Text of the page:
How does globalisation affect development? This question has a long tradition in economics and has been much debated both in academia and in policy circles.
Neoclassical theories tell us that reducing trade barriers across countries should provide net benefits to individual economies by making markets more efficient and stimulating competition. Testing these theories, however, turns out to be difficult: rich countries are generally also those that trade the most, but is it trade that makes them rich, or do they trade more because they are rich to start with?
The ideal way to answer to these questions would be through an experiment, in which we randomly divide all the countries of the world into two groups and then we reduce trade costs for one group, while keeping trade costs constant for the other group. The difference in the observed GDP growth in the following years between the two set of countries would eventually provide us with an estimate of the impact of trade integration on development.
It turns out that history can provide us with such an experiment! The invention of the steamship in the late 19th century greatly reduced trade costs for some countries but not for others; whether a country was able to reduce its trade costs as a result of this innovation was the result of its geography, rather than economic forces. In a recent paper (Pascali, forthcoming), I use this natural experiment to assess the causal impact of trade on development.
Before the steamship, sea routes were shaped by winds. As an example, consider Figure 1, which illustrates a series of journeys made by British sailing ships in the 19th century, between England, the Cape of Good Hope and Java, and Figure 2, which depicts the prevailing sea-surface winds in the world. Winds tend to follow a clockwise pattern in the North Atlantic; consequently, sailing ships would sail westward from Western Europe, after traveling south to 30 N latitude and reaching the ‘trade winds’, thus arriving in the Caribbean, rather than traveling straight to North America. The result is that trade systems historically tended to follow a triangular pattern between Europe, Africa, the West Indies and the United States. Furthermore, because in the South Atlantic winds tend to blow counterclockwise, sailing ships would not sail directly southward to the Cape of Good Hope; rather, they would first sail southwest toward Brazil and then move east to the Cape of Good Hope at 30 S latitude.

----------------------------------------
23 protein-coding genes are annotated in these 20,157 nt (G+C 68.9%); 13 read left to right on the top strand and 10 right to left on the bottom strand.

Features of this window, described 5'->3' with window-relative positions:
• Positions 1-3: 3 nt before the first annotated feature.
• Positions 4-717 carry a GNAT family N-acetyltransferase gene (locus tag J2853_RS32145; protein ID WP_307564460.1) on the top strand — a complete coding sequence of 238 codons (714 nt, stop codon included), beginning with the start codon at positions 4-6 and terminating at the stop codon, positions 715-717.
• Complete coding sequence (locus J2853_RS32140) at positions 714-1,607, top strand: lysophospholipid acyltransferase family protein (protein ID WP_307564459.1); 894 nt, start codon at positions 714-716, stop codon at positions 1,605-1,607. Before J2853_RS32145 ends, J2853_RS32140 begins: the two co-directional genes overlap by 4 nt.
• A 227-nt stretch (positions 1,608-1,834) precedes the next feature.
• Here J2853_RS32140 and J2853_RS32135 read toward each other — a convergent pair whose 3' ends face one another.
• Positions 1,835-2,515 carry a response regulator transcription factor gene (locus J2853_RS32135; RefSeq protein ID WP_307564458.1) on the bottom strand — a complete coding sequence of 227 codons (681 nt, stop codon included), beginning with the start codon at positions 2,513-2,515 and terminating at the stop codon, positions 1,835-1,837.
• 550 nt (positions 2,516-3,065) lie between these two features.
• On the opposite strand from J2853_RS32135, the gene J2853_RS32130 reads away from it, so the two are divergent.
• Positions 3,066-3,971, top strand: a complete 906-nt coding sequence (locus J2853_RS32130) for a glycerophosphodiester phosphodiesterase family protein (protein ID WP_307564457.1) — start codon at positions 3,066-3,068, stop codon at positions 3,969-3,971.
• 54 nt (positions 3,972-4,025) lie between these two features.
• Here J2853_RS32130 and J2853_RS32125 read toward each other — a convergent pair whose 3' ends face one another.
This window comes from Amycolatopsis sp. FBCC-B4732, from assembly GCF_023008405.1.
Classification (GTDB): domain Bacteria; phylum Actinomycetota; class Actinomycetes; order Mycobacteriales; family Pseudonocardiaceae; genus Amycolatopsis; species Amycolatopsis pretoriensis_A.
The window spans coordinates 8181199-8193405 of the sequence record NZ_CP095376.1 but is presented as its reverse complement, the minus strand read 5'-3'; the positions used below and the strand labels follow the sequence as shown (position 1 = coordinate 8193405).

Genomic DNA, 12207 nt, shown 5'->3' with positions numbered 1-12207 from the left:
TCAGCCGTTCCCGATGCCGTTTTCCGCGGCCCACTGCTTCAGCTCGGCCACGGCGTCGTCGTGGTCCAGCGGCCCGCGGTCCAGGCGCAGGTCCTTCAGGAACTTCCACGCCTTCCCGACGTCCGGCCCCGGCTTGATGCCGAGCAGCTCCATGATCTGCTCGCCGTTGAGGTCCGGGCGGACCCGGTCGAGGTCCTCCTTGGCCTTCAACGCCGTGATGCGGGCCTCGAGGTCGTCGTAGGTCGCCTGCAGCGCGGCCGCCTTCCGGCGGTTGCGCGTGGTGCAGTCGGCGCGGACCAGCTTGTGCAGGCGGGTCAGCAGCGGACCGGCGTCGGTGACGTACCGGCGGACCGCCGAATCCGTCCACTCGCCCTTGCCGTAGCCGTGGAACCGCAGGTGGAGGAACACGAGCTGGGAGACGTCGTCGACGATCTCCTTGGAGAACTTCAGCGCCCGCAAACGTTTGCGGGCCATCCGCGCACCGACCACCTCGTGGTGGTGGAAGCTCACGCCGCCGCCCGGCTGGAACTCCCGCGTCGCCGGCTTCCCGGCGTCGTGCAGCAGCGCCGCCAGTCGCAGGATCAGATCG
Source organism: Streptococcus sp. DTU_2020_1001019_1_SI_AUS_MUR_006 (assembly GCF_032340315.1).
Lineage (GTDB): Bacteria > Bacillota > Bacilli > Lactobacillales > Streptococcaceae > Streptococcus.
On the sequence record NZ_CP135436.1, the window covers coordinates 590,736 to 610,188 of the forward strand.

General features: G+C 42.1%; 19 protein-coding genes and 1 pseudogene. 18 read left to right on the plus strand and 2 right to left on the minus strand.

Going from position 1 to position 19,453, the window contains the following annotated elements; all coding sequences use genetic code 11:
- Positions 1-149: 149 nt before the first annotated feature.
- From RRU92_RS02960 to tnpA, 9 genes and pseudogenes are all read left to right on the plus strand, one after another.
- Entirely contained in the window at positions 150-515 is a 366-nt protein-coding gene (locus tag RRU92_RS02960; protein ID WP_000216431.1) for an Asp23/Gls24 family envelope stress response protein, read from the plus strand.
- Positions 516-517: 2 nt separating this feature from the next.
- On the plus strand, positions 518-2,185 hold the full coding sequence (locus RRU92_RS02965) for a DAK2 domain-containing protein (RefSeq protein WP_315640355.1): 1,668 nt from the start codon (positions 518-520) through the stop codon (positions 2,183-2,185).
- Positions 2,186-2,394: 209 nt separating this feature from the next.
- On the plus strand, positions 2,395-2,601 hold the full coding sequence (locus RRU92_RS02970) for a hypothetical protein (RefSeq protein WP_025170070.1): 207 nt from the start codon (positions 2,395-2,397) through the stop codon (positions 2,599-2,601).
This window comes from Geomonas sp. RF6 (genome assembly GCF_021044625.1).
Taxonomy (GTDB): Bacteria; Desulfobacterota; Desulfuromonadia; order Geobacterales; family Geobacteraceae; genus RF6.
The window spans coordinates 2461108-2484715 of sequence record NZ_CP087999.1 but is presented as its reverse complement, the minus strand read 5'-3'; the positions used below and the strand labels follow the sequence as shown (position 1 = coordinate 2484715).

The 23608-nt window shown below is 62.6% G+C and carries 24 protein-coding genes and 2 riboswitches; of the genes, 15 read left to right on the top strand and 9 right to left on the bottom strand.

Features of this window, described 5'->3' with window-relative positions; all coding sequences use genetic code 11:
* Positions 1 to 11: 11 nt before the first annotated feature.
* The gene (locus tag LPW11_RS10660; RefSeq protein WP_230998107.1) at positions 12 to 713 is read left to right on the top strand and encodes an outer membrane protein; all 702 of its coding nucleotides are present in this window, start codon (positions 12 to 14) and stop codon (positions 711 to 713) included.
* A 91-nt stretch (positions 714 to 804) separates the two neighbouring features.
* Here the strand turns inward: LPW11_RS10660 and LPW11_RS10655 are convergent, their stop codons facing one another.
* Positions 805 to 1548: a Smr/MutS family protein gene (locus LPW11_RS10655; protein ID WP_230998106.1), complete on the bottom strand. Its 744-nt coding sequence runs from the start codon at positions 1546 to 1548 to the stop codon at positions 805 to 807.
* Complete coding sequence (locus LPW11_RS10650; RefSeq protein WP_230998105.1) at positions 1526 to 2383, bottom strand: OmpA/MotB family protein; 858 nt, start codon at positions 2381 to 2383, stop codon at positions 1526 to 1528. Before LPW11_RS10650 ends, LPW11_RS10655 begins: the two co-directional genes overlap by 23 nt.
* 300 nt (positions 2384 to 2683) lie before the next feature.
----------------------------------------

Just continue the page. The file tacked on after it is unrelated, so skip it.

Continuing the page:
Figure 1. 15 journeys made by British ships between 1800 and 1860
Notes: These journeys were randomly selected from the CLIWOC dataset among all voyages between England and Java comprised in the dataset.
Figure 2. Prevailing winds in May (between 2000 and 2002)
Note: direction of wind defined by the direction of the arrow and speed by the length of the arrow.
The invention and subsequent development of the steamship was a watershed event in maritime transport and was the major driver of the first wave of trade globalization (1870-1913), an increase in international trade that was unprecedented in human history. For the first time, vessels were not at the mercy of the winds, and trade routes became independent of wind patterns.
The steam engine, however, reduced shipping times in a disproportionate manner across trade routes, depending on the type of winds that vessels used to face throughout their journeys. In some routes, shipping times were cut by more than half, while in some others the change was minimal.